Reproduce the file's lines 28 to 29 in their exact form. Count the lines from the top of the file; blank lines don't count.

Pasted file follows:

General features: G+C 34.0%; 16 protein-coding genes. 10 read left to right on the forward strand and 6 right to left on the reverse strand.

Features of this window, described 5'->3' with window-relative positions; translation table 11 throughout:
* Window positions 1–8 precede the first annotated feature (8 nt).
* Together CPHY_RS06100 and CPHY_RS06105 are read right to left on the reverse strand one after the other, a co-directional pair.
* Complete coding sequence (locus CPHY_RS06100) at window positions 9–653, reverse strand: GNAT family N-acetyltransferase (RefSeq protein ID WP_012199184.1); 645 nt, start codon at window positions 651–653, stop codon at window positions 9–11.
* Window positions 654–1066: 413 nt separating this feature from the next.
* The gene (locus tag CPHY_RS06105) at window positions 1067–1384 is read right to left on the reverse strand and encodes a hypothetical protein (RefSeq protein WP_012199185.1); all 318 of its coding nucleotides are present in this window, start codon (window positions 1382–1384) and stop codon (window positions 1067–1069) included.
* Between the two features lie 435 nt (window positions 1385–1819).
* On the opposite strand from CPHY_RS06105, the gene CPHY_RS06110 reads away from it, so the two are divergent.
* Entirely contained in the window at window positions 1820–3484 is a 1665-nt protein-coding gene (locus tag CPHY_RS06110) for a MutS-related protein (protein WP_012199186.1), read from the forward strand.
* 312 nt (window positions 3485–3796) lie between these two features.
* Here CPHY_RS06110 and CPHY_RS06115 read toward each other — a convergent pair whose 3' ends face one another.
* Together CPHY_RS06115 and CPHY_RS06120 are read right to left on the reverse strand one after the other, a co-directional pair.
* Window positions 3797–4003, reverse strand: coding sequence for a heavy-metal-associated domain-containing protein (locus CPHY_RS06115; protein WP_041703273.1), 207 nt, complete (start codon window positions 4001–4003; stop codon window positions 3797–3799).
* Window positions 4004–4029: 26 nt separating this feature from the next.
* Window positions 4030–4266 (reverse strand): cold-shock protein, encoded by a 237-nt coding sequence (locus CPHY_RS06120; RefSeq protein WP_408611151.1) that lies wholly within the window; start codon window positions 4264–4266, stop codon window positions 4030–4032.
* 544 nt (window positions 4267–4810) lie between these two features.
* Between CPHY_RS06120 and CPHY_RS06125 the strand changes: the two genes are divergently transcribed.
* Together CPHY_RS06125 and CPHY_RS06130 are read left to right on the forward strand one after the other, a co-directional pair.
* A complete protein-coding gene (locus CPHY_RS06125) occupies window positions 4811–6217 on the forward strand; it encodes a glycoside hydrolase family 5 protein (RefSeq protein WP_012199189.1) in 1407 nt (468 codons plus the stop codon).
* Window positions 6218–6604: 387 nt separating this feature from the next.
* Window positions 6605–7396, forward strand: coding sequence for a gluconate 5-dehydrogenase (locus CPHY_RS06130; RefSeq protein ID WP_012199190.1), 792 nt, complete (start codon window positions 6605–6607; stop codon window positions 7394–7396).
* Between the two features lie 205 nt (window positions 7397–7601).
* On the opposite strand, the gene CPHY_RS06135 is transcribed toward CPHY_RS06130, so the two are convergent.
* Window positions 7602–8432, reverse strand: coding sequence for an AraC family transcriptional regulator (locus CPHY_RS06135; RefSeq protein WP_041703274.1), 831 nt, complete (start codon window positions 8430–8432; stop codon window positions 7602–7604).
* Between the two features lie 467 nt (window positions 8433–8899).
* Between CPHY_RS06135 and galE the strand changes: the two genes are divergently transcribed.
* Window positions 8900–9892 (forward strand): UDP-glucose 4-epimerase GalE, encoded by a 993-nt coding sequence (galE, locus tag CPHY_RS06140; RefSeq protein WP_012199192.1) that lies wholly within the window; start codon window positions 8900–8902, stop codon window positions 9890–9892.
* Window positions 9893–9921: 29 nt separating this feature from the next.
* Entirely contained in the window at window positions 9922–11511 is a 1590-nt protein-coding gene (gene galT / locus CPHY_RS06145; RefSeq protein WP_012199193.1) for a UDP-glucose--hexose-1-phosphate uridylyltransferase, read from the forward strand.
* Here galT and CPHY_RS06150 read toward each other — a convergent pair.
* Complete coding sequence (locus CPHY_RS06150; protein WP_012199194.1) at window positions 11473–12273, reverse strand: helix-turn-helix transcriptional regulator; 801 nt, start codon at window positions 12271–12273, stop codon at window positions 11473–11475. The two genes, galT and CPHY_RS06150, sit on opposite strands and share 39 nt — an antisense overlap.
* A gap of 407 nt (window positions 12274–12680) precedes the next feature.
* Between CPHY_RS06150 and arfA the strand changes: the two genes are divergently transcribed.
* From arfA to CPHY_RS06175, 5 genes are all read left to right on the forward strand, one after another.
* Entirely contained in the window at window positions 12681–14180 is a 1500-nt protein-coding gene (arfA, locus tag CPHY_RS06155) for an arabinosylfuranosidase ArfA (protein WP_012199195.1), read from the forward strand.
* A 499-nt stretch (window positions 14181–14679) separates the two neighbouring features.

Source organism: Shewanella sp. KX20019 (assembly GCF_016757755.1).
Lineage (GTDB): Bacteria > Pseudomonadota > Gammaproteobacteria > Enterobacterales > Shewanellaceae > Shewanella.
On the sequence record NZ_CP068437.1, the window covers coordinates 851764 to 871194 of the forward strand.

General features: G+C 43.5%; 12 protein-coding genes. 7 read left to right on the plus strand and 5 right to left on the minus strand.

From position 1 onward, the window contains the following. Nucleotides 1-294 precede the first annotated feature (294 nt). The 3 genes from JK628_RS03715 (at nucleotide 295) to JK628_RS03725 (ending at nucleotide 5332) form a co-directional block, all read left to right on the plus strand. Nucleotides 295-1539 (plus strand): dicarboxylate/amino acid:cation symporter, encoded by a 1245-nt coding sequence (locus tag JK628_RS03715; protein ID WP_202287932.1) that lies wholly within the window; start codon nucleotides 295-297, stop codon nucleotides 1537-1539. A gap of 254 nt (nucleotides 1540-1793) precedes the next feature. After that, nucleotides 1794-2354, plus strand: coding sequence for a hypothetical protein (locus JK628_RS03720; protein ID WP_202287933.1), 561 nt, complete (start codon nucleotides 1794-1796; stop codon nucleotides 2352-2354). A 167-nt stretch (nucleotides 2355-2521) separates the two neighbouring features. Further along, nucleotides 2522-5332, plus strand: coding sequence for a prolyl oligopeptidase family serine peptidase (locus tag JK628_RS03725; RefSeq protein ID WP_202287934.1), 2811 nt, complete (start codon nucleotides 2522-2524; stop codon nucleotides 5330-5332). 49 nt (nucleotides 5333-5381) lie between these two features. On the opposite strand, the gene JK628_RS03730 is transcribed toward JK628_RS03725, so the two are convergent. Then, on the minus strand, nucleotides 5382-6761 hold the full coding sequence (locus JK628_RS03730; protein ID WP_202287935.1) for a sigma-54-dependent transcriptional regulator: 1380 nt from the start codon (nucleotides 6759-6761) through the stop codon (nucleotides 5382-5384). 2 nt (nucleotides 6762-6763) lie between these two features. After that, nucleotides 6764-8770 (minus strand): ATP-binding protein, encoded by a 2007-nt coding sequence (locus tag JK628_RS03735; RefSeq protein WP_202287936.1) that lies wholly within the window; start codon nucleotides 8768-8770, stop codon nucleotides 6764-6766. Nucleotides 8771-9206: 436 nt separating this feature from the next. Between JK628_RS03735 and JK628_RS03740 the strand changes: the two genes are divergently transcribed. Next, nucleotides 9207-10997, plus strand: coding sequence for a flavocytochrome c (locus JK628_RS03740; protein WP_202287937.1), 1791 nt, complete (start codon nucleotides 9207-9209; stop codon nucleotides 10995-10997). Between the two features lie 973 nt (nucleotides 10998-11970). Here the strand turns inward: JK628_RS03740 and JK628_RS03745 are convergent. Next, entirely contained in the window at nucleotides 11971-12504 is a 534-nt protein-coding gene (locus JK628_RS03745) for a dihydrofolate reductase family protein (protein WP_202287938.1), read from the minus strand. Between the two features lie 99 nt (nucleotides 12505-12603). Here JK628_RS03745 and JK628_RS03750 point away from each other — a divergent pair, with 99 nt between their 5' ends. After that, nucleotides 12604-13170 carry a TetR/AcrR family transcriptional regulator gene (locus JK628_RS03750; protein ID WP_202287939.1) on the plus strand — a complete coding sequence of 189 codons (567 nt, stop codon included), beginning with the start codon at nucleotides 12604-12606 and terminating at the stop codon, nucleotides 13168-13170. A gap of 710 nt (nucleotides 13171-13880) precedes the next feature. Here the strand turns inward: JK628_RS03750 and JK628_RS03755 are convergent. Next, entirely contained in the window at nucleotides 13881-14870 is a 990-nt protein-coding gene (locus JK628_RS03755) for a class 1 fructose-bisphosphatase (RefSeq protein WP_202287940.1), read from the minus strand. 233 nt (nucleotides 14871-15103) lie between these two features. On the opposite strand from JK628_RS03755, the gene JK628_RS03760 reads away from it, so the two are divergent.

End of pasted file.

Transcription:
* Window positions 8900–9892 (forward strand): UDP-glucose 4-epimerase GalE, encoded by a 993-nt coding sequence (galE, locus tag CPHY_RS06140; RefSeq protein WP_012199192.1) that lies wholly within the window; start codon window positions 8900–8902, stop codon window positions 9890–9892.
* Window positions 9893–9921: 29 nt separating this feature from the next.